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Canada: Not so friendly to journalists

Muskrat Falls is seen at the Churchill River in central Labrador in this undated file photograph
Muskrat Falls is seen at the Churchill River in central Labrador in this undated file photograph

REUTERS /Greg Locke/Files

This statement was originally published on cjfe.org on 9 March 2017.

We, the undersigned, condemn in the strongest possible terms the criminal charges brought against Justin Brake, reporter and editor for The Independent, for his reporting on the Indigenous occupation of the Muskrat Falls site in October 2016. The charges are an outrageous assault by the RCMP on press freedom in Canada and must be withdrawn immediately.

According to the court docket, Brake is being charged with "mischief relating to a testamentary instrument or property greater than 5,000" and "unlawfully disobeying an order of the Court." He has been summoned to appear in provincial court in Happy Valley-Goose Bay on April 11, 2017 to answer the charges.

The occupation of the Muskrat Falls site began on October 21, 2016, following weeks of demonstrations and a blockade by Indigenous activists. The protests were sparked by plans to flood a wide swath of land as part of the Muskrat Falls hydroelectric construction project. A study found that Labrador Inuit would be exposed to harmful levels of methylmercury if the Muskrat Falls reservoir was not fully cleared of vegetation before it is flooded. Brake followed activists as they cut the lock guarding the camp gate and entered the site, and remained as the only journalist to cover the story from inside the camp.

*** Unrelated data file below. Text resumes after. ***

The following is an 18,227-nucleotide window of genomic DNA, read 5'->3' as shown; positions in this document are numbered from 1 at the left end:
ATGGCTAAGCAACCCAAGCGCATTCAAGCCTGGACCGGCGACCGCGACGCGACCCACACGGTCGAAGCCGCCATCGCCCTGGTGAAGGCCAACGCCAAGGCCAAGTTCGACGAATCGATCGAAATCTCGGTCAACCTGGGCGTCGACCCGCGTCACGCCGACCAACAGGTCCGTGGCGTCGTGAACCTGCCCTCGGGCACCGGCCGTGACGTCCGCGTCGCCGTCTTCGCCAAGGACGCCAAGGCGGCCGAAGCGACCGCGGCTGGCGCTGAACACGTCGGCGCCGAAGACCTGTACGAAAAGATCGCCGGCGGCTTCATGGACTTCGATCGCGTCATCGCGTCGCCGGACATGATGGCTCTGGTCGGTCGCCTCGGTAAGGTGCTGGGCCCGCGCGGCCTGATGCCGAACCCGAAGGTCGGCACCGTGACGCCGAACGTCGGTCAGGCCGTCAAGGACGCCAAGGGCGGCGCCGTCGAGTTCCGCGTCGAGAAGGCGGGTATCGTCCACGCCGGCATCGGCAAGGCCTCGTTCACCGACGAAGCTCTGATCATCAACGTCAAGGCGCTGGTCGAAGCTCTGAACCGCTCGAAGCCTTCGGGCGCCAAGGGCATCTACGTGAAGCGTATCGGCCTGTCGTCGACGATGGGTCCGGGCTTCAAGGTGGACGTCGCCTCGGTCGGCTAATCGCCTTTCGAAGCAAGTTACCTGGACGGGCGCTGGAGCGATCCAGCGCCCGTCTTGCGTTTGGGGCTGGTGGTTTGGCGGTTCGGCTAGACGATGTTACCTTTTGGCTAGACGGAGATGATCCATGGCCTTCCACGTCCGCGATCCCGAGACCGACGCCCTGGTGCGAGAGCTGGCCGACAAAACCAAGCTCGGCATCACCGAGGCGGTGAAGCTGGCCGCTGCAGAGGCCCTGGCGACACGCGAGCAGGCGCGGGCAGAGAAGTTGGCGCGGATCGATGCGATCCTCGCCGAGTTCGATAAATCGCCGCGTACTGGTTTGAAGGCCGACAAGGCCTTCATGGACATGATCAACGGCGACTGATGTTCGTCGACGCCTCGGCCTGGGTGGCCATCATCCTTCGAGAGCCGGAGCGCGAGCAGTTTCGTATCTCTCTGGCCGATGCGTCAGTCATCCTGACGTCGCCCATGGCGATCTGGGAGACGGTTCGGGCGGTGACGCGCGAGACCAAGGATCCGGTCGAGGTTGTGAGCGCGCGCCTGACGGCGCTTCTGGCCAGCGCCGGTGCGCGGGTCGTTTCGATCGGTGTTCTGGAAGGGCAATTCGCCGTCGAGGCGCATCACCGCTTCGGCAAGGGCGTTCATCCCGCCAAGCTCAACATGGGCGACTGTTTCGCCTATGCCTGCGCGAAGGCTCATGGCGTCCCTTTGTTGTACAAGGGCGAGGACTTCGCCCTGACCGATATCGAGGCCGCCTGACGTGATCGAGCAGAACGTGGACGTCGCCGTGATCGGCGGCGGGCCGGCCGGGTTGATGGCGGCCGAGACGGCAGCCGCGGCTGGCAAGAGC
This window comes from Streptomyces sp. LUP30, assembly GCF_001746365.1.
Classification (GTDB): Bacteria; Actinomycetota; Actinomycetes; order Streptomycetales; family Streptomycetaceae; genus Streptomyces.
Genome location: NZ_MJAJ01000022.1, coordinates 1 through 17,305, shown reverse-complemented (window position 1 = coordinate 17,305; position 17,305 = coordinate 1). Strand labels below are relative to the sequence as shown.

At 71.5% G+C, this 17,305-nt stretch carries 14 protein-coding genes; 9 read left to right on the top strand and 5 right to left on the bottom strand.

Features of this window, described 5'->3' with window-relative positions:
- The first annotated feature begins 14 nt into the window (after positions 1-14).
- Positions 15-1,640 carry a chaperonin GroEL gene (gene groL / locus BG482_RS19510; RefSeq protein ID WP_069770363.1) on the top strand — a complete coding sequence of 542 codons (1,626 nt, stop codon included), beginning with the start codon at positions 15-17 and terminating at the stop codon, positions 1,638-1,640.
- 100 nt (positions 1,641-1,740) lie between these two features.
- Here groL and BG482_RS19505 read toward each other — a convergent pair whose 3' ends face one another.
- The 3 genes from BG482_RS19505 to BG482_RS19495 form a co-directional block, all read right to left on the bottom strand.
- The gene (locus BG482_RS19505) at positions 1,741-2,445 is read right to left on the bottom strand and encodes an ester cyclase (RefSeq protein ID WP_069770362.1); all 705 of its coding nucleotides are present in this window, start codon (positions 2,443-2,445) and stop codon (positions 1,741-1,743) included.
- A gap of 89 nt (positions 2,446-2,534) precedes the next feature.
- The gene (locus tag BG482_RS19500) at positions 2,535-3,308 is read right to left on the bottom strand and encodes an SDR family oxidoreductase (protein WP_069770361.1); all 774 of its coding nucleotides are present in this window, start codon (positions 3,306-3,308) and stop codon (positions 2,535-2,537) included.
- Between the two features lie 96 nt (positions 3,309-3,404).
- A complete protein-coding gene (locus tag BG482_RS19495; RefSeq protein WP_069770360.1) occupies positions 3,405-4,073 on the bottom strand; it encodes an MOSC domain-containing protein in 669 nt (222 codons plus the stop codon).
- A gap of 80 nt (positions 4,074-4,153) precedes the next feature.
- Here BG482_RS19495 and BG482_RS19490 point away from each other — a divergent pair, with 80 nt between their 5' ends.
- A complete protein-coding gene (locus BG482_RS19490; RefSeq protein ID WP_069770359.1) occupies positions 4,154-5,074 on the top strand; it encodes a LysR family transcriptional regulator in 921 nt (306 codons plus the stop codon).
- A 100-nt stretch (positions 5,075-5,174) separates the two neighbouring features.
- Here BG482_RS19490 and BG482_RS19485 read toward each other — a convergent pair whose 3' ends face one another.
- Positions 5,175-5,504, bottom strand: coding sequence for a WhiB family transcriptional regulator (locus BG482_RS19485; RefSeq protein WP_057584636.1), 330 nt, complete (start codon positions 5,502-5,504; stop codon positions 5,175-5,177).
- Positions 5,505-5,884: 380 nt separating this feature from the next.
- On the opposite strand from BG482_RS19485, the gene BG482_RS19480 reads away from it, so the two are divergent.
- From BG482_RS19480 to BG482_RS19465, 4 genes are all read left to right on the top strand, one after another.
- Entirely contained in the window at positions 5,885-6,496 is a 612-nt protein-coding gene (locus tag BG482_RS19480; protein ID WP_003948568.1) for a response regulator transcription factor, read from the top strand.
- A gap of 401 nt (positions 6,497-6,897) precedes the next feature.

Brake left the site after being named in an October 24, 2016, court order, issued by the Supreme Court of Newfoundland and Labrador, that compelled authorities to arrest him if he remained. The order came at the request of Nalcor, the Crown corporation developing the Muskrat Falls site. Nalcor failed to identify Brake as a journalist in its affidavit seeking the injunction.

"This is a serious threat to press freedom," says CJFE executive director Tom Henheffer. "This is a well-known tactic to prevent coverage by denying access to journalists. The RCMP has a long history of brutality towards indigenous protesters, which is one reason it is critically important to have a journalist there as an observer."

The charges against Brake come amidst a series of major press freedom violations in Canada, and are part of a disturbing pattern of legal intimidation against journalists and media workers by police and security forces. Canada ranks 18th out of 180 countries in Reporters Without Borders' (RSF) 2016 World Press Freedom Index, down ten spots from 2015.

Brake's reporting provided the public with exclusive coverage on a matter of clear public interest, and was cited in his nomination by the Newfoundland and Labrador Human Rights Commission for the 2016 Human Rights Awards. Brake now faces a penalty of up to 10 years in prison for this very same work.

The RCMP's decision to charge Brake is an unacceptable assault on the public's right to know, and could cause a chill in reporting on controversies over resource development projects and Indigenous-led protests. It is essential that journalists be able to safely and freely cover events in the public interest, such as the occupation of Muskrat Falls, without fear of legal reprisals. We urge the RCMP to immediately withdraw all charges against Brake.

Signed,

Alice Klein, President, CJFE
Mohamed Fahmy, Co-founder, the Fahmy Foundation
Nick Taylor-Vaisey, President, Canadian Association of Journalists
Gregg Leslie, Legal Defense Director, Reporters Committee for Freedom of the Press
Delphine Halgand, North America Director, Reporters Without Borders
James L. Turk, Director, Centre for Free Expression

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